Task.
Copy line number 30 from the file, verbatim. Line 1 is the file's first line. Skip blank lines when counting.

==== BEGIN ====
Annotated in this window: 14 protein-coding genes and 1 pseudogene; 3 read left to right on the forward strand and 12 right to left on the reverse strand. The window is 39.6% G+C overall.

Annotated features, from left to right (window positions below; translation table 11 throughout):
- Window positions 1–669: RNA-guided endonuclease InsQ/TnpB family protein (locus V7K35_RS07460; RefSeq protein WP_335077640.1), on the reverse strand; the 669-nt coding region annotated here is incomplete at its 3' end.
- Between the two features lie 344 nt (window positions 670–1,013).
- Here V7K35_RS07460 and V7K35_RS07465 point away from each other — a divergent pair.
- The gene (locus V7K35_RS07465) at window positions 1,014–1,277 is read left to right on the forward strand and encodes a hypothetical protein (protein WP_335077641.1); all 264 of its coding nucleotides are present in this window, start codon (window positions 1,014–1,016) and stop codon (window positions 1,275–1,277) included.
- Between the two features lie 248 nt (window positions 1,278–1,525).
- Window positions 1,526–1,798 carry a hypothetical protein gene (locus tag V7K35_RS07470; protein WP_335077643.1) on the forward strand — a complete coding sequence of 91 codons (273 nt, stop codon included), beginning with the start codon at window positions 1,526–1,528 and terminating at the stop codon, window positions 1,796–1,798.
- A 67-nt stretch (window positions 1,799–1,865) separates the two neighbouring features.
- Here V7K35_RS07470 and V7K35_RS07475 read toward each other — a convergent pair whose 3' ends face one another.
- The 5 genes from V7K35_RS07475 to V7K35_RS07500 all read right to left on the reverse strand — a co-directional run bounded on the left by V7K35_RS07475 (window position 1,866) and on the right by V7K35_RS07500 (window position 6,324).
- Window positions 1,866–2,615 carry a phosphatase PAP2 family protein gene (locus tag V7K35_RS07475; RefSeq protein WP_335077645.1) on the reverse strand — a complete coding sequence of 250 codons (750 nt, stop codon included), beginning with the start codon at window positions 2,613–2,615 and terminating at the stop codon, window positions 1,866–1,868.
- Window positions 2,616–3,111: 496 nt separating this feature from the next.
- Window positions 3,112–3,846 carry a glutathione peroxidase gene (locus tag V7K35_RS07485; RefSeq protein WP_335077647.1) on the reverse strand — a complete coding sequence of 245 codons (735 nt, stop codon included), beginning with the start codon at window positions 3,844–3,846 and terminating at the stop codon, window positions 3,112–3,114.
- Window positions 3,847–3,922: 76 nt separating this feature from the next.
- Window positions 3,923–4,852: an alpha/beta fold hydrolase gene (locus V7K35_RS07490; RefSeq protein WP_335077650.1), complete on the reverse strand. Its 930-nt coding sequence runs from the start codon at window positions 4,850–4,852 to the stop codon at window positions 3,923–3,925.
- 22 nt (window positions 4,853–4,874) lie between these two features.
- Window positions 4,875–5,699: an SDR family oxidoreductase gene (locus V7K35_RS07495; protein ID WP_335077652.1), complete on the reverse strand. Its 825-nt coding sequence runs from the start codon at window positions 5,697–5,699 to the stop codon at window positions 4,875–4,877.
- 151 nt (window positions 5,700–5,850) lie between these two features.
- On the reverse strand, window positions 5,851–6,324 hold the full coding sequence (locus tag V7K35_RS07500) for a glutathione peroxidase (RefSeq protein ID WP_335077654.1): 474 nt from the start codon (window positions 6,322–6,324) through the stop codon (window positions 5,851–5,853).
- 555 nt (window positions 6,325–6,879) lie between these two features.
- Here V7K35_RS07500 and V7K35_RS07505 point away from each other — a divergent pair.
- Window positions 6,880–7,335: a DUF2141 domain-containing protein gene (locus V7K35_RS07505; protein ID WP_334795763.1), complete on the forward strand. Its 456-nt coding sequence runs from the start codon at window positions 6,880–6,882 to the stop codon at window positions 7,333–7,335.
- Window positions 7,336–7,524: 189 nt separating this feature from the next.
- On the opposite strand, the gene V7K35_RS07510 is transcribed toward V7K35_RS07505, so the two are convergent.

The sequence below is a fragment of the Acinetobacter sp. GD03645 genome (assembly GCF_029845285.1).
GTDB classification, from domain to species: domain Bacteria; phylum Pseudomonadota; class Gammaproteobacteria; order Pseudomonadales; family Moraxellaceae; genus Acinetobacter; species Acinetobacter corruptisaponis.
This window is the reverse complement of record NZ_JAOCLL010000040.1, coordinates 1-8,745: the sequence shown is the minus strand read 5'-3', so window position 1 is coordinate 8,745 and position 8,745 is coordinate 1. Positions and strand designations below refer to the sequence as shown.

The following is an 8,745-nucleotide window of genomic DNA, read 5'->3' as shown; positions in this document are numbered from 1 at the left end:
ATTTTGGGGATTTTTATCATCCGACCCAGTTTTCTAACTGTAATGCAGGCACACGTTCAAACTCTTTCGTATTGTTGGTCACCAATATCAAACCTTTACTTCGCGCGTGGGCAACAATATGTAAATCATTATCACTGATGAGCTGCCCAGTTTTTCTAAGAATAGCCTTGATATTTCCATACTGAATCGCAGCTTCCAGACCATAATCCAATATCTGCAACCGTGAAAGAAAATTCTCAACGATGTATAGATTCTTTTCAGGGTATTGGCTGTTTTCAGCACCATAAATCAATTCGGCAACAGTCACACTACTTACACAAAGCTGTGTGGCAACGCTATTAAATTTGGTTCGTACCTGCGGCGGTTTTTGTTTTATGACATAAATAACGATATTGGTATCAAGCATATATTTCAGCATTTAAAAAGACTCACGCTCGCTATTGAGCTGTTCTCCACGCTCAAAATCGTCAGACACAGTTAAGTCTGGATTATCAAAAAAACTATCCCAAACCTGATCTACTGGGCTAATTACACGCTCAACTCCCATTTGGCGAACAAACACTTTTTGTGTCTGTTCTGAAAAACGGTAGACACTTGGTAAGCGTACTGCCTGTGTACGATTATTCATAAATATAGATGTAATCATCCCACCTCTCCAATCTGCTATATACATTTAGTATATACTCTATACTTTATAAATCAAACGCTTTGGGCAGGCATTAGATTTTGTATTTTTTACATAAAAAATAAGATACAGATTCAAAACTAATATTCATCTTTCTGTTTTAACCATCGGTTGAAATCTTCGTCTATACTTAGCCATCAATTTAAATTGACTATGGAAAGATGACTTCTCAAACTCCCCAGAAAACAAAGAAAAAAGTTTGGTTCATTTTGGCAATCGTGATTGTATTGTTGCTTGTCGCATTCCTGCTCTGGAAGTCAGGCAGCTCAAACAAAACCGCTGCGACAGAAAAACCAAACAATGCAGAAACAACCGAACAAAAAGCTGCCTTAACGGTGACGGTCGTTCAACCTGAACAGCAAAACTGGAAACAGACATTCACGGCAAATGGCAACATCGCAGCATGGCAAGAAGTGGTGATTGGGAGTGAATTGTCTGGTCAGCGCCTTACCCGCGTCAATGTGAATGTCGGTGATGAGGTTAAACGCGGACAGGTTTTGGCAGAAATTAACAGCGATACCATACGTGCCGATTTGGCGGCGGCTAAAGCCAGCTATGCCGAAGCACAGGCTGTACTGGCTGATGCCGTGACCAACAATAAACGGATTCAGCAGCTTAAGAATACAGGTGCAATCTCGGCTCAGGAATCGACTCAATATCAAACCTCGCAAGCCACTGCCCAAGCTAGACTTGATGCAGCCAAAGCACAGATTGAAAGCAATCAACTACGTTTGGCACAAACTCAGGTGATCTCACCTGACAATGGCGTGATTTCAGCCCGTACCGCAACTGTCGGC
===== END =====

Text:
ATTTTGGGGATTTTTATCATCCGACCCAGTTTTCTAACTGTAATGCAGGCACACGTTCAAACTCTTTCGTATTGTTGGTCACCAATATCAAACCTTTACTTCGCGCGTGGGCAACAATATGTAAATCATTATCACTGATGAGCTGCCCAGTTTTTCTAAGAATAGCCTTGATATTTCCATACTGAATCGCAGCTTCCAGACCATAATCCAATATCTGCAACCGTGAAAGAAAATTCTCAACGATGTATAGATTCTTTTCAGGGTATTGGCTGTTTTCAGCACCATAAATCAATTCGGCAACAGTCACACTACTTACACAAAGCTGTGTGGCAACGCTATTAAATTTGGTTCGTACCTGCGGCGGTTTTTGTTTTATGACATAAATAACGATATTGGTATCAAGCATATATTTCAGCATTTAAAAAGACTCACGCTCGCTATTGAGCTGTTCTCCACGCTCAAAATCGTCAGACACAGTTAAGTCTGGATTATCAAAAAAACTATCCCAAACCTGATCTACTGGGCTAATTACACGCTCAACTCCCATTTGGCGAACAAACACTTTTTGTGTCTGTTCTGAAAAACGGTAGACACTTGGTAAGCGTACTGCCTGTGTACGATTATTCATAAATATAGATGTAATCATCCCACCTCTCCAATCTGCTATATACATTTAGTATATACTCTATACTTTATAAATCAAACGCTTTGGGCAGGCATTAGATTTTGTATTTTTTACATAAAAAATAAGATACAGATTCAAAACTAATATTCATCTTTCTGTTTTAACCATCGGTTGAAATCTTCGTCTATACTTAGCCATCAATTTAAATTGACTATGGAAAGATGACTTCTCAAACTCCCCAGAAAACAAAGAAAAAAGTTTGGTTCATTTTGGCAATCGTGATTGTATTGTTGCTTGTCGCATTCCTGCTCTGGAAGTCAGGCAGCTCAAACAAAACCGCTGCGACAGAAAAACCAAACAATGCAGAAACAACCGAACAAAAAGCTGCCTTAACGGTGACGGTCGTTCAACCTGAACAGCAAAACTGGAAACAGACATTCACGGCAAATGGCAACATCGCAGCATGGCAAGAAGTGGTGATTGGGAGTGAATTGTCTGGTCAGCGCCTTACCCGCGTCAATGTGAATGTCGGTGATGAGGTTAAACGCGGACAGGTTTTGGCAGAAATTAACAGCGATACCATACGTGCCGATTTGGCGGCGGCTAAAGCCAGCTATGCCGAAGCACAGGCTGTACTGGCTGATGCCGTGACCAACAATAAACGGATTCAGCAGCTTAAGAATACAGGTGCAATCTCGGCTCAGGAATCGACTCAATATCAAACCTCGCAAGCCACTGCCCAAGCTAGACTTGATGCAGCCAAAGCACAGATTGAAAGCAATCAACTACGTTTGGCACAAACTCAGGTGATCTCACCTGACAATGGCGTGATTTCAGCCCGTACCGCAACTGTCGGC